When the Teutonic peoples attempted to render the Latin name for the third day of the week, dies Martis, day of Mars, into a name that would honor one of their own gods, they chose Tyr as the one who most nearly resembled the warlike Mars.
At one time Tyr was probably one of the foremost gods in Teutonic mythology, but little is known of this early prominence.
In Norse mythology he appears as a son of Odin, and is the bravest of all the gods. The story is told that a wolf monster, Fenrir, threatened the destruction of all the gods.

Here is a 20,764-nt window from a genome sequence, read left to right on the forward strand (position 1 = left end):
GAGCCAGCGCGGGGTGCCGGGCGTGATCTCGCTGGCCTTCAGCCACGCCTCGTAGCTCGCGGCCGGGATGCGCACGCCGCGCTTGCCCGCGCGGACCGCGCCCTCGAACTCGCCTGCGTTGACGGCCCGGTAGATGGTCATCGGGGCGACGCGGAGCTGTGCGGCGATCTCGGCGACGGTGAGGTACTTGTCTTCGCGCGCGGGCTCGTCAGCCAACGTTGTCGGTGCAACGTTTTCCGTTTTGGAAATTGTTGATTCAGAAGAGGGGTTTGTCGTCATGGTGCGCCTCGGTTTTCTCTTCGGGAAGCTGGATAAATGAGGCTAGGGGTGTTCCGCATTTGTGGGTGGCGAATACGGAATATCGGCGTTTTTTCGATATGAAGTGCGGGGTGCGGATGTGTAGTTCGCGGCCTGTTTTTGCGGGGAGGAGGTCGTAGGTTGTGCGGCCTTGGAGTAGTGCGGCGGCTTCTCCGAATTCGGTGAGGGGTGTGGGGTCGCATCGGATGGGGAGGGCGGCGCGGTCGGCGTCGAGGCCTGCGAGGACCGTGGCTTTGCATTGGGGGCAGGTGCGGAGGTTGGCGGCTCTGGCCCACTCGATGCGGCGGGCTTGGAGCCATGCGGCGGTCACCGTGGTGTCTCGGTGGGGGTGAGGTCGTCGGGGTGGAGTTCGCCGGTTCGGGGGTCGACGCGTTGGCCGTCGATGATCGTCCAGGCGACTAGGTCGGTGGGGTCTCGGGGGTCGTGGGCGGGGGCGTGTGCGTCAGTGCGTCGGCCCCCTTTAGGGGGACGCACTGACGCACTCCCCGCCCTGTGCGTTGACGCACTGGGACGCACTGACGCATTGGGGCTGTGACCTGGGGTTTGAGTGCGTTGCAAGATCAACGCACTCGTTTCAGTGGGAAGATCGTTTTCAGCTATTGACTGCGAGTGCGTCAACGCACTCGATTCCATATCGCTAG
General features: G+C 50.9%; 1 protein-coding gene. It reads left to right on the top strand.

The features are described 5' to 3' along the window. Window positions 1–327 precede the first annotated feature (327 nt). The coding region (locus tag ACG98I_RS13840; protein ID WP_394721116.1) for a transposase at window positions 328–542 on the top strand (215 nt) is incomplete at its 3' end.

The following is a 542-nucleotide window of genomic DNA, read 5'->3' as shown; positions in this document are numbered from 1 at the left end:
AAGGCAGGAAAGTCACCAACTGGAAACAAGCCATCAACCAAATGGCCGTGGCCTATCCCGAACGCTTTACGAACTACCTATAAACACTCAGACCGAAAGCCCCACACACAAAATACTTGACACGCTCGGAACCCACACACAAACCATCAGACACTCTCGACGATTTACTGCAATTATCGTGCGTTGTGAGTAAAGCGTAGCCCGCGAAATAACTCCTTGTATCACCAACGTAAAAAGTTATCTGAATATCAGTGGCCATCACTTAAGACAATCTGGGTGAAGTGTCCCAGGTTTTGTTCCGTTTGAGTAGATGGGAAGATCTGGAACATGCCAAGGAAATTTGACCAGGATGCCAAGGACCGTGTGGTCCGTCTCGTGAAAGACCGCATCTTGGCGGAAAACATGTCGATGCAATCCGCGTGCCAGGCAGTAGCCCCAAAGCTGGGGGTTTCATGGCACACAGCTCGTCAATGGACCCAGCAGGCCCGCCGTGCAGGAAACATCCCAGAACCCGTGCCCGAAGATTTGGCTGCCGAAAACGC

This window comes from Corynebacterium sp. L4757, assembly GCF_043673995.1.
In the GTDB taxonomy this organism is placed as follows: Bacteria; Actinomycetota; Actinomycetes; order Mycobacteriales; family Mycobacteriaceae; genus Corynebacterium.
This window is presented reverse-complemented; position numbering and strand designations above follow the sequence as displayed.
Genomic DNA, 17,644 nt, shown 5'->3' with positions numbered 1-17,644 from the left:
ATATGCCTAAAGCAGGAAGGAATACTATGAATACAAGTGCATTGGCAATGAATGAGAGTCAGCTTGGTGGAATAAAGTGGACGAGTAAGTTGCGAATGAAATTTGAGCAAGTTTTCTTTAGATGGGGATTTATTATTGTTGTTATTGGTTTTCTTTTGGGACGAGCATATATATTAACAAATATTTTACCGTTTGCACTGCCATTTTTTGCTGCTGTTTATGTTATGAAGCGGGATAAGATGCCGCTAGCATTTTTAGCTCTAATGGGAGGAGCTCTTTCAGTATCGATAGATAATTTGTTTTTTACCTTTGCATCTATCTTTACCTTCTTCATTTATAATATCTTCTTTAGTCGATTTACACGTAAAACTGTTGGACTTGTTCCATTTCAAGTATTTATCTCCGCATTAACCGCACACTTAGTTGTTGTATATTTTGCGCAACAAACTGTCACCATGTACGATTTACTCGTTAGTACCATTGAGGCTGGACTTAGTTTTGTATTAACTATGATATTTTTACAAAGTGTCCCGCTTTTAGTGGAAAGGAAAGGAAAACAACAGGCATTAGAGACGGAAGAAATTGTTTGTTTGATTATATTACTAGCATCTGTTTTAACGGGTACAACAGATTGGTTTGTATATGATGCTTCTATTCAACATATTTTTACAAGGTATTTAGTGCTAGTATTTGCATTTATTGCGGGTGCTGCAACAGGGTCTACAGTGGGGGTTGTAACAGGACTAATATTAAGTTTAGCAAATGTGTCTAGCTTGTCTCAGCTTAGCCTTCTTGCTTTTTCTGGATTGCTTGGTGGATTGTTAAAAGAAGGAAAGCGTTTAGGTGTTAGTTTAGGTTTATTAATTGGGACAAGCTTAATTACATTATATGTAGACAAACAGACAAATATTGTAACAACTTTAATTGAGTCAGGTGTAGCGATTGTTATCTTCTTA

They sought to bind him, but he broke their chains easily until, on the third attempt, Tyr, who had befriended the creature, put his hand into the wolf’s mouth as a pledge of good faith. The third chain was too strong for Fenrir to break, but in his struggles he bit off Tyr’s hand.
In a later battle among the gods, the one-handed Tyr was slain by Garm, a hound of hell, at the same moment that he killed the dog. Old English mythology gave this god the name Tiu or Tiw.
The day which gave honor to him was Tiwesdaeg, descending to us as Tuesday. (See also SATURDAY.)